Some days, I eat them for breakfast. Seriously.
Everyone who knows me knows that I’m hardly ever without a piece of chocolate. But, I’ve never made my own. Well, unless you count chocolate cakes, cupcakes, brownies, and the like, that is.
And no, I’m afraid I’m not talking about making chocolates from cocoa powder or anything like that. Just melting and mixing up chocolate buttons and pieces to make another kind of chocolate.
Inspired by a visit to an art shop where I found a “Making chocolate” booklet with a variety of chocolate moulds, buttons, and colours… I experimented with chocolate-making for the first time.
Since I was meant to make some kind of “bush tucker” to welcome my boys home from a survival camp in the bush, I decided to put together an Australian bush-inspired chocolate spread – with Aussie animals and such. My favourite part was actually making the chocolate leaves using real rose leaves as moulds for the chocolate.
It was all fiddly – but fun! Though I probably won’t be rushing to do another batch soon because it can be a bit of work, it has really inspired me to be more creative with some of my future dessert baking. I’m imagining a chocolate cake trimmed with some fancy homemade chocolate decorations one day.
In any case, if some of you would like to give it a go, it’s not really too tough. As I said, just fiddly!
General steps basically just include (using the double boiler method, which is currently my preferred method; you can also melt small amounts of chocolate in the microwave; others suggest a slow cooker):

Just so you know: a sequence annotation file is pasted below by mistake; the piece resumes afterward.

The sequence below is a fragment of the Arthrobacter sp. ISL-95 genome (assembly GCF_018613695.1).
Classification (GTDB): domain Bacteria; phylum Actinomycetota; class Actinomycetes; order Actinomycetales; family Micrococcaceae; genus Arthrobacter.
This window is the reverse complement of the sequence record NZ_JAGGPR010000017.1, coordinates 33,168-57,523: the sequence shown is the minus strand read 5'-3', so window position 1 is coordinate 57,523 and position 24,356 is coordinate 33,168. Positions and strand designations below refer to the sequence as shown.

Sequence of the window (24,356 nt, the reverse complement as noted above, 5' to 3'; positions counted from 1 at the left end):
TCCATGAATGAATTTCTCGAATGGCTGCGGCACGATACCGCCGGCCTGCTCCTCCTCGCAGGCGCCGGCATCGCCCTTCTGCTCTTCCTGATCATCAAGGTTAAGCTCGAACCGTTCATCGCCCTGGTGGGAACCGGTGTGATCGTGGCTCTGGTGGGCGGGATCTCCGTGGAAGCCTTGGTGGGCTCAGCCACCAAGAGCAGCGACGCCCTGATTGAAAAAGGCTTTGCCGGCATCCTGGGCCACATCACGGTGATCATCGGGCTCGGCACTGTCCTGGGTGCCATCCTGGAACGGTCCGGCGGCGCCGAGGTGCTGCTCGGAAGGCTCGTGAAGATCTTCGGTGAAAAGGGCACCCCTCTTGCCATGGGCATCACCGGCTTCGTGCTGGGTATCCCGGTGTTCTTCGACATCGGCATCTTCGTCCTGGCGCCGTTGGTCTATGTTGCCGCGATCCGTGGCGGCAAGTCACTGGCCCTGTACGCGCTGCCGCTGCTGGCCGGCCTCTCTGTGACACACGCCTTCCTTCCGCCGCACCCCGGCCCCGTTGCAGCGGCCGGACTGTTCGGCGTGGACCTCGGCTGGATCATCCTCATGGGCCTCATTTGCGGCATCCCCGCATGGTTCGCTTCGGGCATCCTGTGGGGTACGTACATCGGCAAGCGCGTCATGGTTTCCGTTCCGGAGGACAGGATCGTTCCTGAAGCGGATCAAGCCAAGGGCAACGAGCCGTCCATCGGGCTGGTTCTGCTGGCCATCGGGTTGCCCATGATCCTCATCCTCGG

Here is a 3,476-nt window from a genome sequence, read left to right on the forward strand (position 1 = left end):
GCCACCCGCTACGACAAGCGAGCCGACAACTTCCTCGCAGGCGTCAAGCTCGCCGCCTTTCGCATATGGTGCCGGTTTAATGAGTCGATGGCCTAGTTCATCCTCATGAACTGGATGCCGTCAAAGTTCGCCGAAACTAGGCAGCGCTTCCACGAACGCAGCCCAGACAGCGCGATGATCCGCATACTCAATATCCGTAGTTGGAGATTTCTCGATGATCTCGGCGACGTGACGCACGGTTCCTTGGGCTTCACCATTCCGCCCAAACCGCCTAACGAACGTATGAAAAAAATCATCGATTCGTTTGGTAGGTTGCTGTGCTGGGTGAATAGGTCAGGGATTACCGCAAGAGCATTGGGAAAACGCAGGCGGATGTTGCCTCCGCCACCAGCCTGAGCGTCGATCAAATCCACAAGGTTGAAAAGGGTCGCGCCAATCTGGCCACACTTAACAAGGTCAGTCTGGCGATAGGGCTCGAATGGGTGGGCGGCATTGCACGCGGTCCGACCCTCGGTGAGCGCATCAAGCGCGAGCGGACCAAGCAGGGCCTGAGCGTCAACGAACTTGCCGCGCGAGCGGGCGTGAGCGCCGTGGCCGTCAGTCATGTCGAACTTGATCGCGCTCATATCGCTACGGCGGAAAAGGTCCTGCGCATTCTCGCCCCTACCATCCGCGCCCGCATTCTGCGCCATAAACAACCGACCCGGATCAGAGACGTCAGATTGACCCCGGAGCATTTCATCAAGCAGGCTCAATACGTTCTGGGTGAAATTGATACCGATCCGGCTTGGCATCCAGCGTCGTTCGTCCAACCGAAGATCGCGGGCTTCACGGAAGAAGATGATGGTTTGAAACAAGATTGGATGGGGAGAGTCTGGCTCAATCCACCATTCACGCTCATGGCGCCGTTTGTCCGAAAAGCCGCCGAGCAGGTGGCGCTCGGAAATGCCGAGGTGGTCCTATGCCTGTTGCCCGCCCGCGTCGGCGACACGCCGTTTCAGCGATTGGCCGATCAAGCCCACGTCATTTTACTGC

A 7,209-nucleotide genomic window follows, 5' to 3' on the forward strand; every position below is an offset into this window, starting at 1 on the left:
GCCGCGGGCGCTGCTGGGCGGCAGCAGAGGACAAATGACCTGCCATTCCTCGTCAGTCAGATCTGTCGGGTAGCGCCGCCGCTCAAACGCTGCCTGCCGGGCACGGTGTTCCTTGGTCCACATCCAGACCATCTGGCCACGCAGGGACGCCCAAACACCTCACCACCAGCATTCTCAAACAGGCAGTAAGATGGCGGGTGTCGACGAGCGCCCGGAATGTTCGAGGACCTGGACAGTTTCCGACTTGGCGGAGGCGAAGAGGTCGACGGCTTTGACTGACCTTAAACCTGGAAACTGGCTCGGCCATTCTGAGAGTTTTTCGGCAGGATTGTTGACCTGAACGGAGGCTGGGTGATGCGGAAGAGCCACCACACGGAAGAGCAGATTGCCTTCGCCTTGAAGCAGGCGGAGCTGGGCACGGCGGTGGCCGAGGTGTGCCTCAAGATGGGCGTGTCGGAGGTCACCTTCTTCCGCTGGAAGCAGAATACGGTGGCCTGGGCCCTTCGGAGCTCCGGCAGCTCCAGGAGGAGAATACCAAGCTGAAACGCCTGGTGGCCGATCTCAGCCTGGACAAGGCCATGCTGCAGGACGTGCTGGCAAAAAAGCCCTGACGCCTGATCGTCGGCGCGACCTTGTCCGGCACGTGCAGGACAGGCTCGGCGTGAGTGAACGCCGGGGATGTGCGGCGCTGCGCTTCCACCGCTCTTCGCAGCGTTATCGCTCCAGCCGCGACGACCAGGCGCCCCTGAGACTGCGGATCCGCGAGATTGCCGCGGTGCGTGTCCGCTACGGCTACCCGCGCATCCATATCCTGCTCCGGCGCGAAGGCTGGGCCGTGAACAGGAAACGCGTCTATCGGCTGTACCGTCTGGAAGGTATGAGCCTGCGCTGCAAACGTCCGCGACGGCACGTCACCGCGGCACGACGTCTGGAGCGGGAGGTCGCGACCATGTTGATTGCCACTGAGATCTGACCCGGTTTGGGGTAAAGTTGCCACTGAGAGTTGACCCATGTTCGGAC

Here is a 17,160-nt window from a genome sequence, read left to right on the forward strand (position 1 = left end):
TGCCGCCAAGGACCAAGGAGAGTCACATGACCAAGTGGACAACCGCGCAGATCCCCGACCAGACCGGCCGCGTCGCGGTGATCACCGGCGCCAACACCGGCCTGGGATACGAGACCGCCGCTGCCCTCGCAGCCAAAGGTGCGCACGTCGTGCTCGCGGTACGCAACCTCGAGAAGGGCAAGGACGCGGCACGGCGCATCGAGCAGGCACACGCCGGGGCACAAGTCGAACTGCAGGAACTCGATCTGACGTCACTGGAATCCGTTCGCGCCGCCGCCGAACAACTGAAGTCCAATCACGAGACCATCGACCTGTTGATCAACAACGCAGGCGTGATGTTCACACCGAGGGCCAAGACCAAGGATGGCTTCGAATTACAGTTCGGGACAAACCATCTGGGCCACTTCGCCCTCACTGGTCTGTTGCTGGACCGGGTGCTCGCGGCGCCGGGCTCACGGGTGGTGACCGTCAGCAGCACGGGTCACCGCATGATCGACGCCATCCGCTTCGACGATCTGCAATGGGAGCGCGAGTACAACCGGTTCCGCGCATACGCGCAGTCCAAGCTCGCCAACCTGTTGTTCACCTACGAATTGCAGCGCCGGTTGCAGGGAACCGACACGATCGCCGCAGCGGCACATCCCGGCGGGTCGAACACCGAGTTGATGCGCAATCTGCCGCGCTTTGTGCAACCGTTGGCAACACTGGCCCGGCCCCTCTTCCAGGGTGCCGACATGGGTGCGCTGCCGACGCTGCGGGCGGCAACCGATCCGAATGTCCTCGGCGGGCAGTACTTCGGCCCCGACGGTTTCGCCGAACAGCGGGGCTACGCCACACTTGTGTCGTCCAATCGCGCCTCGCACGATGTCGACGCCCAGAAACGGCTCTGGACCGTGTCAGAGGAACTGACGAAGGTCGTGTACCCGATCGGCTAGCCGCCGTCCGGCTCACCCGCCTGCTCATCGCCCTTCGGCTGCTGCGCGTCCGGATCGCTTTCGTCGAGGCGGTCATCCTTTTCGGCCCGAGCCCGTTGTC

1. Boil water in a saucepan.
2. Put heat-resistant bowl in the saucepan. Make sure the bowl is clean and dry. And don’t allow water or steam to get in to the bowl while melting chocolate.
3. Put chocolate buttons or pieces of cooking chocolate in the bowl to melt. You can do milk, white, dark, or a mix. Stir regularly to avoid burning.
4. If you want to add nuts or dried fruit, mix it in once the chocolate is melted.
5. Pour chocolate mixture in the mould. Tap gently to let out air bubbles. Cover with plastic wrap, if desired. Then, put in the fridge to set. Chocolate should set within 10 minutes.
6. Once the chocolate is set, you can add trimmings using additional melted chocolate.
- You can colour white chocolate with coloured powder also available in art shops or grocery stores.
- Recipes to make truffle chocolates and other chocolate mix are available on the web or recipe books. Will try to share them when I find some good ones that I get to try.
Hope you enjoy your chocolate making adventures!